I hear CrossGen then wrote to Joe, expressing their displeasure at his tactics but, wishing no harm to befall Cliff, have decided to withdraw the cartoon.

I also hear that some CrossGen staff thought the strip wasn’t as funny as it used to be and were thinking of making changes anyway.

Why Marvel felt it necessary to threaten the messenger rather than the source is unclear. But Cliff did try to clarify the question of CSN’s Marvel coverage, stating:

“CSN runs Marvel covers; however, there have been some deadline conflicts at times in getting information from some Marvel creators in time for a CSN cover. Faced with a choice of responding for a CSN story or getting the latest issue of a comic out on time, I think we’d all agree that the wisest thing for a creator to do is to focus on the book, not on CSN. For example, a recent cover for Marvel had to be bumped because we weren’t able to get the necessary info from the book’s writer in time. However, we’ve been in contact with that writer on multiple occasions since then and are still working with him to get a story that we can give cover placement to.

“CSN routinely sends a bundle of each issue to advertisers; we send a single comp copy to many other publishers. When we asked Bill Rosemann to whom we should send the comp copy, he indicated that he was already getting CSN through his local comic shop, so that was unnecessary. So Marvel was not cut off from CSN.

“And I should point out that there’s a big error in your story regarding the coverage that Marvel gets: the company receives a great deal of coverage, with art, in CSN every month. We have not dropped
our Marvel coverage, nor have we any intent of doing so. Our monthly coverage of Marvel is quite strong, in fact. And thanks to cooperative efforts from Joe Quesada, Bill Rosemann, Axel Alonso, Michael Marts, and many creators, we will continue to offer prominent Marvel coverage.”

Cliff concluded saying, “Just went through a recent ten-issue run of CSN; approximately 17% of our total editorial content (not counting ads) was devoted to Marvel. That’s the second-most space devoted to any publisher. So I’d say that any claims that we’re ignoring Marvel are most seriously in error.”

The CSN website however tells a different story, with Marvel being far outstripped in terms of content compared to other companies in a month where Marvel have had more news available than anyone.

Cliff responded to this saying “CSN’s website is only a SMALL part of what CSN is. Remember, our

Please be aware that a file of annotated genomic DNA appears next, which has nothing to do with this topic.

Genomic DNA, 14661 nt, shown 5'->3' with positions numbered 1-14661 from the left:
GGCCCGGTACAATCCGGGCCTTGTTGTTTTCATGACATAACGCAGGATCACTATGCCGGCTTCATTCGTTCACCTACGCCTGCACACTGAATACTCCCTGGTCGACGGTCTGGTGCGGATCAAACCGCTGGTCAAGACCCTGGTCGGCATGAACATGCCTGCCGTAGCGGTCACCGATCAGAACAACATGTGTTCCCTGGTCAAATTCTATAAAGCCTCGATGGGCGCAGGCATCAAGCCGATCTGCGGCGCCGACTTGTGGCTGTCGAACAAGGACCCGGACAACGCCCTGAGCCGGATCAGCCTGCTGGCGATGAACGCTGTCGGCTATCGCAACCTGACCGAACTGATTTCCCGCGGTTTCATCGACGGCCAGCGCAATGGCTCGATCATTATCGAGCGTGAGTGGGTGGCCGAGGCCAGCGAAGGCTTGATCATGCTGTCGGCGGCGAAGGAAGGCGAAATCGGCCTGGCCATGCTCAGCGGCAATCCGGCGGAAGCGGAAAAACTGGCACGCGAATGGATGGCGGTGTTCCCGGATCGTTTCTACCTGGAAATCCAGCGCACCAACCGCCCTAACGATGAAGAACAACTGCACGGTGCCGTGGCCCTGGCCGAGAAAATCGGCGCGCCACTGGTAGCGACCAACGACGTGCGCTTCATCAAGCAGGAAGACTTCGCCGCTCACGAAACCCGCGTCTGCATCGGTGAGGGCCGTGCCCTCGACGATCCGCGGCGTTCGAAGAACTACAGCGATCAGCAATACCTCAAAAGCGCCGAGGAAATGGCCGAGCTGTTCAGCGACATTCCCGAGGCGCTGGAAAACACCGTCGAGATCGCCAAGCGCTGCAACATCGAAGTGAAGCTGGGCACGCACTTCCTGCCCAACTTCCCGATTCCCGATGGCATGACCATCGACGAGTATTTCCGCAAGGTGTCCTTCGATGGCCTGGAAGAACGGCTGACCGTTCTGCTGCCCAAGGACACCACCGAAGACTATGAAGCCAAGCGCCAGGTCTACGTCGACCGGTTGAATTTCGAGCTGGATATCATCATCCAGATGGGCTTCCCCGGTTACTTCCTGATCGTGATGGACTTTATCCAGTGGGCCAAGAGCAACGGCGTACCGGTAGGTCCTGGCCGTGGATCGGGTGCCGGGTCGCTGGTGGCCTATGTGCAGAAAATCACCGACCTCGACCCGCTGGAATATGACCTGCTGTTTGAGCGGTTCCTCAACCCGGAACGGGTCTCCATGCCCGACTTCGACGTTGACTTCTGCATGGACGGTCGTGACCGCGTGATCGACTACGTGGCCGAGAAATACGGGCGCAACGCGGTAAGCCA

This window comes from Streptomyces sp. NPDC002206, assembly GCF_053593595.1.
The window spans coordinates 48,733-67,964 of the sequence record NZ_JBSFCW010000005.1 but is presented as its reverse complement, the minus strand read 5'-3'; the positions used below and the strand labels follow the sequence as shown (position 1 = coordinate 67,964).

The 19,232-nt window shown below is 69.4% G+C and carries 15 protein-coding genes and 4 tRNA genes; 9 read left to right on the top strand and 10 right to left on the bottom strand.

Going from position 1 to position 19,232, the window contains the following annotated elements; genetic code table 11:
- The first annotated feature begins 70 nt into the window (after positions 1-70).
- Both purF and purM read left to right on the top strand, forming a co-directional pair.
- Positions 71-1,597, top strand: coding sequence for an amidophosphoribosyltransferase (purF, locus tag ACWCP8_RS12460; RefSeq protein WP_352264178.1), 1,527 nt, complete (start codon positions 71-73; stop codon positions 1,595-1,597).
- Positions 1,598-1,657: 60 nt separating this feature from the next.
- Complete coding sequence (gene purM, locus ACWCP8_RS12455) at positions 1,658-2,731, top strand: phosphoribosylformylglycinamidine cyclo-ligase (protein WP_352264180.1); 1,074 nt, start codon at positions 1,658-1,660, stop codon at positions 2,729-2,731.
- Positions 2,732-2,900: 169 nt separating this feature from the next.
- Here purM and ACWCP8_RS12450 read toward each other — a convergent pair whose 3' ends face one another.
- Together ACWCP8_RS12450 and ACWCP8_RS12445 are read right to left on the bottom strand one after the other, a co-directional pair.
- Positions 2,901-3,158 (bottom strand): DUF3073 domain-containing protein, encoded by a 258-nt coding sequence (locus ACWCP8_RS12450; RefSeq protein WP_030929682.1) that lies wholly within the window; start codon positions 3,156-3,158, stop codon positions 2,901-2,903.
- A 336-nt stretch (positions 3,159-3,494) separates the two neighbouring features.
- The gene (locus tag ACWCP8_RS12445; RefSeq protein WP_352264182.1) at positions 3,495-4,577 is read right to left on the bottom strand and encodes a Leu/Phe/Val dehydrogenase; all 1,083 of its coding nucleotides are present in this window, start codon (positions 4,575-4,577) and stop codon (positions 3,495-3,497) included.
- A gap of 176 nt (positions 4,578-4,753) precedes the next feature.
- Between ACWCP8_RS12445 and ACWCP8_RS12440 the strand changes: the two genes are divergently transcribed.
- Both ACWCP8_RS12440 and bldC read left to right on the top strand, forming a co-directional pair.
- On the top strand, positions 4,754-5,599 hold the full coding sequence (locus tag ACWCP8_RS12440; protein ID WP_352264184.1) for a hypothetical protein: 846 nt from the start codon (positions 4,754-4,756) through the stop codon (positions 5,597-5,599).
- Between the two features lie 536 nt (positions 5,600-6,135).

primary responsibility is to comic SHOPS and their customers; we use the website as more of a promotional tool for CSN, offering a limited selection of the material that comprises the printed issue. Far less than 25% of what’s in each printed issue of CSN ever makes it to the website–in the case of some issues, it’s less than 10%. We continue to offer news highights and coverage on the site, but that’s a VERY secondary focus to us. The site is, in effect, a teaser for the printed issue. We put far more time and include far more material in the print issue–including more art, more stories, more CSNsider,
more reviews, and many other features that we do not offer on the website.”

However, this doesn’t explain, if true, why the website is very unrepresentative of the published magazine…

This Has A Rumour Value Of 5 Out Of 10


Sign Of Cancer

You know what? I really don’t like those anti-smoking ads paid for by tobacco companies in comics, purporting to persuade teenagers not to smoke but instead

  • Often making it look cool to do so.
  • Having some strange internal logic that goes, “If you’re a teenager, smoking can do horrible nasty things to you. But once you’re an adult, it’s fine! Knock yourself out!”
  • Oh, and if you’re younger than a teenager it’s fine too. 9 year olds, start chain smoking now!

Joe, any chance you could talk to your sales team about those ads too? Bring back Nick O’Teen, that’s what I say.

This Has A Bad Ad Value Of 9 Out Of 10


Phill In

We hear that WildCATS penciller, Sean Philips schedule for the next few months includes a Tangled Web one-off, 3 fill-in issues on the Brotherhood (still with Howard Mackie scripts), part of X-Men #400 and then Ed Brubaker’s Sleeper project for Wildstorm.

What a busy boy!

This Has A Rumour Value Of 9 Out Of 10